My job is reasonably flexible around my lifestyle as I no longer work shift. As a QA analyst (the job I held before I became a senior QA Officer) I was on four and three shift rotations. In such a role you're taking over from the previous shift and handing over to the next so the hours you are present on site are strictly controlled. On day shift as a senior QA officer if for some reason I need to leave a few minutes early on a given day I can come in early (with managements approval of course). I should mention that shift work can be very difficult at times and nobody I've ever met has had an easy time with it (especially night shifts).
My current role involves no shift work which is great for meeting up with friends and family. All said I have a good quality of life. Owing to the demands of my job for meeting my own deadlines and those of the people who report to me, it can be hard to switch off after work. Frequently I find myself thinking over issues from work while at home. As one rises in levels through a company I'm sure this becomes a more frequent thing and possibly even a necessary one at times.
Yes - my job allows me to live a normal lifestyle - work 8-4.30 Mon-Fri with weekends off although on occasions it's necessary to work longer hours but the company does actively promote a proper work/life balance. The job also provides me with security, good pay & excellent benefits.
I have the opportunity to pursue further education & training while also having a clear progression path based on your abilities & contribution. Travel is another perk of the job - business trips, training courses & conferences to US & Europe are regular. There is also an on-site gymnasium and an active sports & social club so always something to do. Also the location of Intel means you are always going against the traffic!!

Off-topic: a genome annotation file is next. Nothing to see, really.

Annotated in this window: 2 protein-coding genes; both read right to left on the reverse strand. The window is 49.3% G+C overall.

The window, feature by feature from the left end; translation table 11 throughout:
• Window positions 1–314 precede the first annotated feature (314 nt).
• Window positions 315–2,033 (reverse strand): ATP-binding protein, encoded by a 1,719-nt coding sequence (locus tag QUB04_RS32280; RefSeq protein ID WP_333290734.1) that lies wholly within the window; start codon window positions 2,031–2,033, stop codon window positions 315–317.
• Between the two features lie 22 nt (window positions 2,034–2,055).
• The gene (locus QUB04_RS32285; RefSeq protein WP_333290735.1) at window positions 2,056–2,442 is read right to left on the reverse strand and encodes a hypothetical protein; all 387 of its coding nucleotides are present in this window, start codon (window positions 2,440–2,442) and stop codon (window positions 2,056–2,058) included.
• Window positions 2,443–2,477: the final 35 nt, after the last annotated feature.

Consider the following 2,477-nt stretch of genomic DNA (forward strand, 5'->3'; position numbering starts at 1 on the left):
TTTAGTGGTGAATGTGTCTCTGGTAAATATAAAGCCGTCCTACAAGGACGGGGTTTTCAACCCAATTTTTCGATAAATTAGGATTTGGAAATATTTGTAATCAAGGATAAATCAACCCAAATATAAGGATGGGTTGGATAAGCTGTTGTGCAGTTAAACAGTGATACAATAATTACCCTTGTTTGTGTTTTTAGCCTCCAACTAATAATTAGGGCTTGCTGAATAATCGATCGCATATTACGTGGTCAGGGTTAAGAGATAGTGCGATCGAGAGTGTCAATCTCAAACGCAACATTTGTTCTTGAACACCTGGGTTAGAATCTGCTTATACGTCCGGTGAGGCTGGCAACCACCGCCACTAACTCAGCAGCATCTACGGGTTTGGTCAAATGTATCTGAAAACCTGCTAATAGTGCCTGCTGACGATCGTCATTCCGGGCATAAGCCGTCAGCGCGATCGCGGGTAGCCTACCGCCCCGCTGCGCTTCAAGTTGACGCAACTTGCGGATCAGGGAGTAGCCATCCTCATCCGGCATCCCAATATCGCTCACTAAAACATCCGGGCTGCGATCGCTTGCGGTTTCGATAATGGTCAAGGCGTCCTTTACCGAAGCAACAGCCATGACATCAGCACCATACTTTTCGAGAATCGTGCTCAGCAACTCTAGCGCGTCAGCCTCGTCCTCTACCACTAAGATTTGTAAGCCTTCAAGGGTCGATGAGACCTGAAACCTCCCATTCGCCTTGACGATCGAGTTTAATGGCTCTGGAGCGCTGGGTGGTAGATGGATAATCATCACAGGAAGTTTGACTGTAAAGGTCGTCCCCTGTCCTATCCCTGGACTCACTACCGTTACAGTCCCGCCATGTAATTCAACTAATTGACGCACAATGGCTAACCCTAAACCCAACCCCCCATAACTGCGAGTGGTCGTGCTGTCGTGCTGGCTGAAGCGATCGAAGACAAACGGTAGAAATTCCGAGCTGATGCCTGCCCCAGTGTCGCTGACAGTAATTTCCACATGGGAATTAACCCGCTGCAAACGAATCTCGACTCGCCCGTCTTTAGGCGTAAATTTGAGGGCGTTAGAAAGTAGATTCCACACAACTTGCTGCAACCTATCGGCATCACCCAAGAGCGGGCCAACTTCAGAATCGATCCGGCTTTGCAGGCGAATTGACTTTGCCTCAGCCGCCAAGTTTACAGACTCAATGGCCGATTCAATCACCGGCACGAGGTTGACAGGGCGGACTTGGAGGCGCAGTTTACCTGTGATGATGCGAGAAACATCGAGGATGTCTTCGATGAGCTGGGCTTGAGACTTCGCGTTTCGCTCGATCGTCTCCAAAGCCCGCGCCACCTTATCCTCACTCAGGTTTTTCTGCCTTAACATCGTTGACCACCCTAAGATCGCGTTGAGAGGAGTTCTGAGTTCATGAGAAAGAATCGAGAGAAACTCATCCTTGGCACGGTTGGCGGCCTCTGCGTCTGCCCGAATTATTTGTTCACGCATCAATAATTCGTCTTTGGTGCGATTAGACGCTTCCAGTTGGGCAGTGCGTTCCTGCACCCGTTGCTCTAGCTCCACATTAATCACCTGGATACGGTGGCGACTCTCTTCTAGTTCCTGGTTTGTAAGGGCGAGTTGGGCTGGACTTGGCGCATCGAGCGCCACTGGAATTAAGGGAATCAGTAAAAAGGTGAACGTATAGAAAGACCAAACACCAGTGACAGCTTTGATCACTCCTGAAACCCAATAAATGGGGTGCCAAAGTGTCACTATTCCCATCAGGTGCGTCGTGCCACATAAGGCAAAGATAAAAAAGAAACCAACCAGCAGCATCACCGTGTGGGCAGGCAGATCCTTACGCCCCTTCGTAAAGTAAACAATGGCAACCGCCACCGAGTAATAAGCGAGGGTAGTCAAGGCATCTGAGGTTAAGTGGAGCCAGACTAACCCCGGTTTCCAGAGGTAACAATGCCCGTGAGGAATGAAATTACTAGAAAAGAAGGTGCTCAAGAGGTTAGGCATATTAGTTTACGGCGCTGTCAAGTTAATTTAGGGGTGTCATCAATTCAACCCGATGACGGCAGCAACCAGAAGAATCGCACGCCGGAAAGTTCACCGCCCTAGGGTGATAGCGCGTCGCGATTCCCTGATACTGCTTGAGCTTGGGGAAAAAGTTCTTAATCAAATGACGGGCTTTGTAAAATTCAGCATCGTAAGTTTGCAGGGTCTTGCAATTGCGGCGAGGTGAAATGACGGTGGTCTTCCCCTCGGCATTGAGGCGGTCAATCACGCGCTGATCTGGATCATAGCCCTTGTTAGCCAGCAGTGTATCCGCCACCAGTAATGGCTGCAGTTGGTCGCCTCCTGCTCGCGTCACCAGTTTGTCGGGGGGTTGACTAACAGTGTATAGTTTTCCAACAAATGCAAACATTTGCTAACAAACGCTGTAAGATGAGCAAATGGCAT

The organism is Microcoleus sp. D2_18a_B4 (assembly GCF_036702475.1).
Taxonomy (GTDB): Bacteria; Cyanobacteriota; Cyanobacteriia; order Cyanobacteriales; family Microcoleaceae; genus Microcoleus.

At the beginning, I worked a schedule.
However, now I have a workload and at this stage I have the flexibility to be able to attend school functions, family functions , arrange my holiday time, and many other lifestyle choices whilst still undertaking my career responsibilities. It's a great balance.
I don't know what is cool about fish but the creative side of the counter and cooking suggestions give me a buzz.
My husband used to be a Chef and the ideas he comes up with are great and the customers love that.
The job is very dynamic and varied. Since joining ESBI I have been involved in engineering, business development and the CDM process. I am currently exposed to legal contracts and financial models. The job is definitely not boring!
The great thing about ESBI is that there is the opportunity to move around within the company and experience different roles.
I also really like the people I work with. The majority of the Carbon Solutions team are female which is a pleasant change in an engineering company!
The other great thing is the travel.
The things I like least in my job would be:
simonthon.com / photocase.com
schiffner / photocase.com
elisabeth grebe fotografie / photocase.com